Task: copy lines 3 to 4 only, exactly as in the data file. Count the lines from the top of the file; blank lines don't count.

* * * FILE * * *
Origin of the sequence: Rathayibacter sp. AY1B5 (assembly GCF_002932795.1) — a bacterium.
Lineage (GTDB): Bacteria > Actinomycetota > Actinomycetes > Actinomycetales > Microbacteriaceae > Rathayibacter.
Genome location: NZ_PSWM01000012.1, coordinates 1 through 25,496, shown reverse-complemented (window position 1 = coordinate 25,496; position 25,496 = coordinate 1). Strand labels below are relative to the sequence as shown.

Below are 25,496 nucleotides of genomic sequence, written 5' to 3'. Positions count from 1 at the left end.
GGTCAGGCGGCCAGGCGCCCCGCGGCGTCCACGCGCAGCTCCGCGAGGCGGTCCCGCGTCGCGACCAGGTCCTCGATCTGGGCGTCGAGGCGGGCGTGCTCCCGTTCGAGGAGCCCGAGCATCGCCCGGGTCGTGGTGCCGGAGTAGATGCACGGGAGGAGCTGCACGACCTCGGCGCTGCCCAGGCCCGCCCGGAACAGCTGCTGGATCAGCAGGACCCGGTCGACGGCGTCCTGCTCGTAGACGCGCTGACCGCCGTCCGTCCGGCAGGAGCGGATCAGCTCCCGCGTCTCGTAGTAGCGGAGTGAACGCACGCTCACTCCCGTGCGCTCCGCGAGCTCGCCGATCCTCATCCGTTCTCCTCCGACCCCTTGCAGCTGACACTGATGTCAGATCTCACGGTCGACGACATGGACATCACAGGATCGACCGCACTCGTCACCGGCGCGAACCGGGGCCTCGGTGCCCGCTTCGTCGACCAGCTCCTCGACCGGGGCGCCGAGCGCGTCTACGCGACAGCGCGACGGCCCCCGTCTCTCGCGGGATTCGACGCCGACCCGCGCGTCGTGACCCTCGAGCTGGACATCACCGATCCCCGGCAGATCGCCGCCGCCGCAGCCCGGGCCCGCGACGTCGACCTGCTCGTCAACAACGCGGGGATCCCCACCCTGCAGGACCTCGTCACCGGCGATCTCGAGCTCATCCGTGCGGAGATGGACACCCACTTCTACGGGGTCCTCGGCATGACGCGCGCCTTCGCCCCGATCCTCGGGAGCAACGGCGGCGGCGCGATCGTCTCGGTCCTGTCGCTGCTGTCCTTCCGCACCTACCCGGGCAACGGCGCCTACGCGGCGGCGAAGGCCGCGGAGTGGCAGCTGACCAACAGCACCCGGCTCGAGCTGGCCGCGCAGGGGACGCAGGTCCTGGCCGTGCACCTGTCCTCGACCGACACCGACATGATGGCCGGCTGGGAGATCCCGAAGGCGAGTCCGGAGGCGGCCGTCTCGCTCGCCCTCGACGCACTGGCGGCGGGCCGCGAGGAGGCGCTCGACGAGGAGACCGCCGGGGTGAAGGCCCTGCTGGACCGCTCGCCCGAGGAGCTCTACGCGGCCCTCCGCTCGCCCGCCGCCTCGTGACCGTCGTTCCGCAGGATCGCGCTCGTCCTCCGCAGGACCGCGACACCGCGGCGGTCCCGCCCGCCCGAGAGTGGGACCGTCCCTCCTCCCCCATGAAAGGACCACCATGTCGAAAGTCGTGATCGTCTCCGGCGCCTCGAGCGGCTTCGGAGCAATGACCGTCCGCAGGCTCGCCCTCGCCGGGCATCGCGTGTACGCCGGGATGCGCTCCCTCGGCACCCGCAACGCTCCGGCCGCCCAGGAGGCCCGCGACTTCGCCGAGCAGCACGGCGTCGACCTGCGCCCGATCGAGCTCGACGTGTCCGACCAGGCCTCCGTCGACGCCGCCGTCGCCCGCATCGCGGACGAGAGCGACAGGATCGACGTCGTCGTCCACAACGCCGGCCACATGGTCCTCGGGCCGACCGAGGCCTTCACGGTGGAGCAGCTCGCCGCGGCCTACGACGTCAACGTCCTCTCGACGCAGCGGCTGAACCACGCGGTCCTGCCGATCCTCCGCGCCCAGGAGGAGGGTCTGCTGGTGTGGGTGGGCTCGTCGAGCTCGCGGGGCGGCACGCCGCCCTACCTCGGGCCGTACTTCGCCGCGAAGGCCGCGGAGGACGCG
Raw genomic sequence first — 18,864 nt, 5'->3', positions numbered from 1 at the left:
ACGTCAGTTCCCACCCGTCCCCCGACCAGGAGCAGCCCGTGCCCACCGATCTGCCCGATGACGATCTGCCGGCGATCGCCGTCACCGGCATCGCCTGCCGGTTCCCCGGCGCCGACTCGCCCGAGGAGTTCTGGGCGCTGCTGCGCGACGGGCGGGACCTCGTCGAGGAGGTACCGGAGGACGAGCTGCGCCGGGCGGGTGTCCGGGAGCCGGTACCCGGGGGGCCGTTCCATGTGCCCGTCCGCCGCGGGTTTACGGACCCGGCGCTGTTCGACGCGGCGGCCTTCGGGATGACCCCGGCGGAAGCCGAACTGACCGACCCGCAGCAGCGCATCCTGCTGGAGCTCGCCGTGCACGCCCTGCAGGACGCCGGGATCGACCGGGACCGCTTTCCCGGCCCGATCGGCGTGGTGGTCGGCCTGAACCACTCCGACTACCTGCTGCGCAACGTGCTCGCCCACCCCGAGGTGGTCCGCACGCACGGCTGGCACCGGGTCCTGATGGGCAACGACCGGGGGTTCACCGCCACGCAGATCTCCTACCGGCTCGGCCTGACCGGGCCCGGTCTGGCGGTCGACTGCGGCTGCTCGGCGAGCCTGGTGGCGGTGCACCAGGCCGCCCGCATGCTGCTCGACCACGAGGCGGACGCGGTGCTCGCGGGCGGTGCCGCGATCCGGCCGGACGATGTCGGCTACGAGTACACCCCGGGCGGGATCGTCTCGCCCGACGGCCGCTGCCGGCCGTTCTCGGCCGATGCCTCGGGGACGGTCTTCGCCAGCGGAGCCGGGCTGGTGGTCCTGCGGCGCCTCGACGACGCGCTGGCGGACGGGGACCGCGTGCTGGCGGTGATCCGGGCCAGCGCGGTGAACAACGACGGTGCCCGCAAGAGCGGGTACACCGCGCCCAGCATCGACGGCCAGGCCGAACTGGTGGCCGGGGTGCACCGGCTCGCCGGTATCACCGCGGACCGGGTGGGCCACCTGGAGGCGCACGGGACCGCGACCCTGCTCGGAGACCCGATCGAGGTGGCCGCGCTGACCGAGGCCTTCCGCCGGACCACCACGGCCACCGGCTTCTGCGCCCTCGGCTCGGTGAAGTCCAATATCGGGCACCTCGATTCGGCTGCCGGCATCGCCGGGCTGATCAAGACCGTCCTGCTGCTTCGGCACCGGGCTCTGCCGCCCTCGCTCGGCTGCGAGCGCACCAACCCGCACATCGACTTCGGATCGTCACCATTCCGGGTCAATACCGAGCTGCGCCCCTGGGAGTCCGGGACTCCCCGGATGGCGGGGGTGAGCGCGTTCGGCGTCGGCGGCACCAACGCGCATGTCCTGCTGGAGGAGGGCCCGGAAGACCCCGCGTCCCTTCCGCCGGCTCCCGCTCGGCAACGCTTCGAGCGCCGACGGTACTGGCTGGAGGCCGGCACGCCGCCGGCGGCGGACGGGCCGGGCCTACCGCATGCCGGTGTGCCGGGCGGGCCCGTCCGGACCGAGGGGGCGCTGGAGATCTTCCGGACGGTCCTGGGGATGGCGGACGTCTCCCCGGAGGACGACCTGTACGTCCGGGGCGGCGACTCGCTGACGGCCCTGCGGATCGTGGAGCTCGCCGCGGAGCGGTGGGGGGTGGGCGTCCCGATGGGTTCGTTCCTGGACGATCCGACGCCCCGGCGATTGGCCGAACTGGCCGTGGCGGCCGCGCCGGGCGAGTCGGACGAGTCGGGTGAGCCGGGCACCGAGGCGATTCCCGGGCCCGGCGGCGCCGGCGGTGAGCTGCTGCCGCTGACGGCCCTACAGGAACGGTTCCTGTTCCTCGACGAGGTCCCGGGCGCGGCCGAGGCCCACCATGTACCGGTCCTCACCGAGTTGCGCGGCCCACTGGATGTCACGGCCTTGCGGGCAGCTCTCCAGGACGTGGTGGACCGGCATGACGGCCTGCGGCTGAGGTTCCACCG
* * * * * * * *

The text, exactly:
Genome location: NZ_PSWM01000012.1, coordinates 1 through 25,496, shown reverse-complemented (window position 1 = coordinate 25,496; position 25,496 = coordinate 1). Strand labels below are relative to the sequence as shown.

Below are 25,496 nucleotides of genomic sequence, written 5' to 3'. Positions count from 1 at the left end.